Dishwasher Water Inlet Valve Is Stuck Open
Water inlet valves, also known as water fill valves, control the flow of water to and from a dishwasher during cycles. An inlet valve can sometimes become jammed in an open position if the solenoids that trigger the valve are not functioning properly. Solenoids can usually be tested for efficiency using a multitester.
Water inlet valves are usually situated at the base of dishwashers behind a kick-plate panel on the left or right side. The panel comes off by using a screwdriver to remove the screws that attach it to the dishwasher. The dishwasher door itself must remain open to gain access to screws that hold the control panel in place on some models of dishwashers. The dishwasher door should be should shut again, however, before the kick plate is taken off.
The water inlet valve usually has two hoses attached to it: one for running water from the house water supply and another that carries water out of the house. Dishwasher overflow problems can often be caused by kinks or abrasions in hoses rather than a fault with the inlet valve. The hoses should be securely fitted to the inlet valve so no water can escape during a dishwasher cycles.
Solenoids are electromagnets used to provide motion to the metal armature situated in the dishwasher tubing. The solenoid’s actuator is responsible for controlling the water supply through the inlet water valve by opening and closing it as required. Some dishwashers have dual solenoids, which have separate wires attached to them to control water flow.
Water inlet valves can be tested for efficiency using a multitester. By attaching the meter’s probes to a terminal, you can determine whether the inlet valve is stuck open. A reading of infinity usually indicates the valve is open and not controlling the water flow efficiently. This test can be carried out without removing the water inlet valve itself. However, ensure there is no power running to the dishwasher before attaching the probes.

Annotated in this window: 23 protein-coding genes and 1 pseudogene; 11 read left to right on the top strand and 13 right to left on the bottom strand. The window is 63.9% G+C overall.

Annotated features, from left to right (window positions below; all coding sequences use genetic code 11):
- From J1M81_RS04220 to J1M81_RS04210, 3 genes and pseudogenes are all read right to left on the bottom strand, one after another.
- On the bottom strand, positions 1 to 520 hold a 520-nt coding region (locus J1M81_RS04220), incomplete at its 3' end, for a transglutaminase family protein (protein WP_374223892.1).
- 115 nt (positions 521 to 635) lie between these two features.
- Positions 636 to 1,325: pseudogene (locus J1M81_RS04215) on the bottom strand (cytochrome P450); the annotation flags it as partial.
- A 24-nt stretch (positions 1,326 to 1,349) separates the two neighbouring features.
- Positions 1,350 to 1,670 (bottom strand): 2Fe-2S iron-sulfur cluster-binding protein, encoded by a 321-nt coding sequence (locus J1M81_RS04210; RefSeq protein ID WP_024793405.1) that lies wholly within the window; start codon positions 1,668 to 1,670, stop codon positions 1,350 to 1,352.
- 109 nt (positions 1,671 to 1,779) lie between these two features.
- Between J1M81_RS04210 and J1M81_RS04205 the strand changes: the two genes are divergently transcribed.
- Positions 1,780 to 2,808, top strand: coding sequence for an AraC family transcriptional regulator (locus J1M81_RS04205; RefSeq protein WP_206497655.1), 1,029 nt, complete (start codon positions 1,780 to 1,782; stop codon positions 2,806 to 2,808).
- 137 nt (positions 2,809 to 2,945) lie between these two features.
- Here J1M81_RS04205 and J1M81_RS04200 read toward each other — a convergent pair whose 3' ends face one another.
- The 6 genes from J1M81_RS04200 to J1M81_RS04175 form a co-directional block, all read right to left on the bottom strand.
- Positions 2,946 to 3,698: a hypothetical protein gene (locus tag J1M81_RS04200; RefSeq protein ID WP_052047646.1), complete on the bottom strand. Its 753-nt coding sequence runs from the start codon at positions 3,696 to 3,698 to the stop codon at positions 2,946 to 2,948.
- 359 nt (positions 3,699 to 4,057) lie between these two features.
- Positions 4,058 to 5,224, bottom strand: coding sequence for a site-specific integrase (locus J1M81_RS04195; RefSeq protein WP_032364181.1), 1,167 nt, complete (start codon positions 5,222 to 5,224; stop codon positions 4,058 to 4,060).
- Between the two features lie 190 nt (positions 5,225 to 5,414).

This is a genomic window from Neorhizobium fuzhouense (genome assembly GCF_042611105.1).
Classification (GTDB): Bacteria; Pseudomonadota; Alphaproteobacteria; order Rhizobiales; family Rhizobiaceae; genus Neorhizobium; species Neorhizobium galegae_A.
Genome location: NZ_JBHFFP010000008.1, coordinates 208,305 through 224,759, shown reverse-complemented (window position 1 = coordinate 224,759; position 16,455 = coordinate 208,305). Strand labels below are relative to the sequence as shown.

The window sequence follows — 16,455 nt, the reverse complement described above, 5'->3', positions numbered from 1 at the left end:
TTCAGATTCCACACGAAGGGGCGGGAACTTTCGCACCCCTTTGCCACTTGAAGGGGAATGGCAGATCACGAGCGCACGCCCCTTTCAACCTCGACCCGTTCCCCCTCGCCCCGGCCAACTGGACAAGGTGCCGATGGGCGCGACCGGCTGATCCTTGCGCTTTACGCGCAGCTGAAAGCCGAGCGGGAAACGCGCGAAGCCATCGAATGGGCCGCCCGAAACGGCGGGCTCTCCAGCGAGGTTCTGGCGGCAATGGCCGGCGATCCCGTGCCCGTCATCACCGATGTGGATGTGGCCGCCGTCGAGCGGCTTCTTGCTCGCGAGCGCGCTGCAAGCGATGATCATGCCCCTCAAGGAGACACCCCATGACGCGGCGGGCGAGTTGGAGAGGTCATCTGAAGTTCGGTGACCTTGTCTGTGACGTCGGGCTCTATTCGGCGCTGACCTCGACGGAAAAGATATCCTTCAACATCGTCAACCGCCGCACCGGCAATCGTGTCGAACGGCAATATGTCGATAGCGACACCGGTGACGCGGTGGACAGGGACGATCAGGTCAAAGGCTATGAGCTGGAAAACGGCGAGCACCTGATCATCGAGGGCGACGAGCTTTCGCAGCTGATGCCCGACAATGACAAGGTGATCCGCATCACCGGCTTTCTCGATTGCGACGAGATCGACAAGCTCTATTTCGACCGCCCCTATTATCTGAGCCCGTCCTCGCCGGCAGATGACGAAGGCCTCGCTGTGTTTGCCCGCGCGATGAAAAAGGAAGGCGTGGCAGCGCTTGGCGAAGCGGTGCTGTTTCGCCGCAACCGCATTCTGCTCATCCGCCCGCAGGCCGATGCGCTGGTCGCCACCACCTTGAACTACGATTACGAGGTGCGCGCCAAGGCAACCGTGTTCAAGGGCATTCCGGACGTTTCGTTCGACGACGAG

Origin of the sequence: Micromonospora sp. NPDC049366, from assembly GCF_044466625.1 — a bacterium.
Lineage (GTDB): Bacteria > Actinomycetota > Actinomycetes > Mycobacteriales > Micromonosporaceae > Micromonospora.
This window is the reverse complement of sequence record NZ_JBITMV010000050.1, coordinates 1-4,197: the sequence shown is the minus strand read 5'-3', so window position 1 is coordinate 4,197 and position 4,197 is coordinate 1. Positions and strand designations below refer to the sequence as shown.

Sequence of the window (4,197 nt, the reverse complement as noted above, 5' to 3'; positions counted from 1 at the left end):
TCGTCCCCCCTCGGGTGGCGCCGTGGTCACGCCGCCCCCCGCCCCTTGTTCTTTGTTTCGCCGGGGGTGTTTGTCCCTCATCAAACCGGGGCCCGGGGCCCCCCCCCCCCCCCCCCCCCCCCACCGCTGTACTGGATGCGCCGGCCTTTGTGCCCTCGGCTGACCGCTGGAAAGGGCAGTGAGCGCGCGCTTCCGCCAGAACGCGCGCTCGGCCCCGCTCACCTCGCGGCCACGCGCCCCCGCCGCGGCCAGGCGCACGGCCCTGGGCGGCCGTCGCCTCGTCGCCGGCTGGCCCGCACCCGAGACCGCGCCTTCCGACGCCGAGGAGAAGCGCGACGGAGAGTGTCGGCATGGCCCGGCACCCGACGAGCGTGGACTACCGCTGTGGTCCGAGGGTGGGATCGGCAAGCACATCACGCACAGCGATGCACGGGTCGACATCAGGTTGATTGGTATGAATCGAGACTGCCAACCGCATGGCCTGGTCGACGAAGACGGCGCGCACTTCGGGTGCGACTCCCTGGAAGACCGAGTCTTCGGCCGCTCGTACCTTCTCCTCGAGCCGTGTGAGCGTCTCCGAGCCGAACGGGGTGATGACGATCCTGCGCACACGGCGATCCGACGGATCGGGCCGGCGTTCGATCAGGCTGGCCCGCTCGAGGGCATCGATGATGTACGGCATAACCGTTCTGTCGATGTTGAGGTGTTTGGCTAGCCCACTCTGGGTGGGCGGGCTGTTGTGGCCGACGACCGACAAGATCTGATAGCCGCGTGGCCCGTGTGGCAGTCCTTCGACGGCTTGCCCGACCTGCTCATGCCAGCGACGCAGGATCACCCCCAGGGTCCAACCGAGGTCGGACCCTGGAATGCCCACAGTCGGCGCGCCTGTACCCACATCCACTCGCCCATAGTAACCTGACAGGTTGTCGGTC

Debris and Valve Damage
Achieving the correct readings on a multitester indicates the solenoids are working efficiently and that the inlet valve is not stuck in an open position during normal cycles. However, the valve itself should be examined too. Debris stuck in the valve or a tear in the valve can result in leaks even if the solenoids are opening and shutting the valve correctly.
Jason Prader began writing professionally in 2009, and is a freelance writer with a sound academic background and experience in writing articles for online magazine Shavemagazine.com. He is highly adept at constructing academic essays and producing articles on an array of subject matter. He holds a master's degree in 20th century literature from the University of Sussex.
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